With the Grammy Awards now done and dusted, organiser the Recording Academy can turn its attention fully to dealing with the fallout from the last two weeks – a boss on administrative leave; allegations from both sides that need to be investigated; and calls from outside for the organisation to speed up its promised reforms.

The latest updates came yesterday, ahead of the Grammys, with a memo sent to members of the Recording Academy by its interim chief Harvey Mason Jr. Responding to a previous statement by the Academy’s diversity task force, he promised to hire a dedicated diversity and inclusion officer within 90 days; to establish a fellowship “responsible for independent review and reporting of the progress of the Academy’s Diversity & Inclusion efforts” within 120 days; to create a fund that will back ‘women in music’ organisations; to recommit to meeting all 18 of the task force’s recommendations from its recent report including “a deeper exploration, along with the Task Force into voting processes for the Grammys”; and a meeting in 45 days with the task force to review all this.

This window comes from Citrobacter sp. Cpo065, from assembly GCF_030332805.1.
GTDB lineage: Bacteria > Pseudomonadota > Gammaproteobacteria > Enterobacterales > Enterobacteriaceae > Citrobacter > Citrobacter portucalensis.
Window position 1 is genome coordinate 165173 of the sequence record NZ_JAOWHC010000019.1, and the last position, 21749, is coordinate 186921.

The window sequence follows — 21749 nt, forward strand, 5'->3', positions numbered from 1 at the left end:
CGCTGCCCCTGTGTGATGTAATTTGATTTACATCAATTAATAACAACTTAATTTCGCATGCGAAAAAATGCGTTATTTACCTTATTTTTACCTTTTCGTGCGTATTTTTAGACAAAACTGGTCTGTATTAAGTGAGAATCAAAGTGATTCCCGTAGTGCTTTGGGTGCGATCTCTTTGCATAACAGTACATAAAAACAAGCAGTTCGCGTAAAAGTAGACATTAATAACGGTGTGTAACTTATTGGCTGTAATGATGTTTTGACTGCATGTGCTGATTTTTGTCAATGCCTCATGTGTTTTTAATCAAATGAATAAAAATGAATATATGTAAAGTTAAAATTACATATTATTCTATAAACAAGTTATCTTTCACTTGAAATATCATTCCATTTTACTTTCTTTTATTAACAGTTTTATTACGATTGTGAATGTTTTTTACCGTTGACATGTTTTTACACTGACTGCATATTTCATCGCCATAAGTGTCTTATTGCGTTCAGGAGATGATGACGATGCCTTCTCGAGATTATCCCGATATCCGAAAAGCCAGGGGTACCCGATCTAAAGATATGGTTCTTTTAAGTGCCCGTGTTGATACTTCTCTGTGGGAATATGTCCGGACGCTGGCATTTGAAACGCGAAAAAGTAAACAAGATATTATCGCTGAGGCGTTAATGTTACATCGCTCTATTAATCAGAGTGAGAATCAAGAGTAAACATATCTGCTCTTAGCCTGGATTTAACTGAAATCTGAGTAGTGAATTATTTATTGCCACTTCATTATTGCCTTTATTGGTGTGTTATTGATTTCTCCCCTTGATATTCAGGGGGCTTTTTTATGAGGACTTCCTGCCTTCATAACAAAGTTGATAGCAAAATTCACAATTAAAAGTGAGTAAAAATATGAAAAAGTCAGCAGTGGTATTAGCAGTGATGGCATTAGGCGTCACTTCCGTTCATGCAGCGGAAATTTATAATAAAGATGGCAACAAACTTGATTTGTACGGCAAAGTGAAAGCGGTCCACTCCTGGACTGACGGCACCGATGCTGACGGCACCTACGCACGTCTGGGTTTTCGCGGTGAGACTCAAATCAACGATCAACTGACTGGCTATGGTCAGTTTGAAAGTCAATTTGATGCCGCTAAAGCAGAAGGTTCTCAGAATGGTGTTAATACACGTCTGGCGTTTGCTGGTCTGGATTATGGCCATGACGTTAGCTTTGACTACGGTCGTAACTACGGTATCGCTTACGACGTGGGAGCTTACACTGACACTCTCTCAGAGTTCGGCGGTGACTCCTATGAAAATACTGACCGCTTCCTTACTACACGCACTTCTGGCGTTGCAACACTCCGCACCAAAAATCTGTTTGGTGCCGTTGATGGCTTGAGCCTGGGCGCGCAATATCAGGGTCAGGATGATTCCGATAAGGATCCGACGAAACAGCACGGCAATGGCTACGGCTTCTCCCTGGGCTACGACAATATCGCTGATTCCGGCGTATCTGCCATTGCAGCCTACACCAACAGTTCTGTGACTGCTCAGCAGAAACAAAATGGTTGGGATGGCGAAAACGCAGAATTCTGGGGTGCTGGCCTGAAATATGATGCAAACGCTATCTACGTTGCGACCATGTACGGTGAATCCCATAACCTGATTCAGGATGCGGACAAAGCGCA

“We can all be proud that we are recommitting ourselves to transparency, to independent investigations, and to following the facts wherever they lead,” he claimed.

On-leave boss Deborah Dugan’s attorneys were swift to respond, calling the promises “smoke and mirrors” because they “had already been agreed to under the direction of Ms. Dugan”, and calling for Dugan to be immediately reinstated as CEO to implement them.

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